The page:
Sunday, 5 August 2012

Rain rain go away (oh, and some chilli pictures)

The sunny weather which tempted me out into the garden yesterday morning lasted until about 8pm and then the thunder arrived and with it, the downpour.

The rain literally bouncing off the carport roof.

Rods of rain lashing down in the back garden.

Eventually however the rain cleared.

A rainbow after the rain finally cleared.

Unfortunately the broken cooker was not fixed in time for me to cook my fajitas with onions and chillis grown in the garden, and lettuce on the side from the garden. So the "cookery guide" addition to this blog will have to wait til next week when the cooker is fixed.

The chillis ready for eating now on the plant on the bedroom window sill.

The downstairs chilli plants are now finally fruiting too, and this flower is still hanging on, despite the fruit developing at it's base.

I am going to start a section on this site about what I've learned, and techniques I'm going to use going forwards... I would be very happy for anyone to contribute advice and ideas via the comments section so don't keep that knowledge to yourself.

Cheers for reading.


  1. I've been reading a lot about companion planting lately. I tried it this year with french marigolds and my tomato plants and all seems well (haven't had any whitefly or aphid damage).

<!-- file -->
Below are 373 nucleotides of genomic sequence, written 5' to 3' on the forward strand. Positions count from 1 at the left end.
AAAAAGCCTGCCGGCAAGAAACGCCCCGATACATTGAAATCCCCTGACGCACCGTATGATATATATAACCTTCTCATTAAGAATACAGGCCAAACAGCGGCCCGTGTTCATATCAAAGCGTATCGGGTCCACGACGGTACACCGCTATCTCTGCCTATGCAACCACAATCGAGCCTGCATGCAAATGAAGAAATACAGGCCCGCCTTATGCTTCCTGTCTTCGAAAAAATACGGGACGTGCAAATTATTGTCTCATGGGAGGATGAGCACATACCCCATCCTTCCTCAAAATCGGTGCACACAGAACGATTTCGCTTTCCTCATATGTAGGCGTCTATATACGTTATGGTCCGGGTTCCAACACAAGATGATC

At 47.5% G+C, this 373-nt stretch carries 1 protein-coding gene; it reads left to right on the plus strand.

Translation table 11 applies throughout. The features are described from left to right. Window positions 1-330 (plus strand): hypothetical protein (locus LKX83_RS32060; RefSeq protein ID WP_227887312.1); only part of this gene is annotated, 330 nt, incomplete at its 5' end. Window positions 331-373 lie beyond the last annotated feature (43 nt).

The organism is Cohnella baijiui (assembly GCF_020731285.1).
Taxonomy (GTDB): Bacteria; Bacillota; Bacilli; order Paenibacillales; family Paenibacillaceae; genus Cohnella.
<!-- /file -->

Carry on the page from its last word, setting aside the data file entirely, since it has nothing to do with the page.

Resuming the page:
Since potatoes are deep rooted, I'm told that they're perfectly suited to companion planting. Especially with shallow rooted companion plants. I gather, that if you use shallow rooted companion plants you don't need to worry about setting aside extra space, and if the companion plants are also crop plants you can also increase your yield per unit area.

    This page has some hints on good companion plants for potatoes ( I'm particularly interesting in growing some of the more colourful varieties of mustard as companion plants to my brassicas and potatoes next year ( With me opting to grow my potatoes in those potato bags, I think I'll sow the mustard in trays and transplant (after earthing up) 2-3 times a year. Get a couple of harvests of mustard leaves in (young leaves are hot and good in salad. Larger, older leaves are apparently VERY hot and best cooked as greens) with the added benefits of companion planting.

    Some food for thought. :-)

  2. AH! I forgot to add this nifty resource There are a couple of different grids indicating good (and bad) companion plants for increased yield, pest control and attraction (presumably pollinators like bees).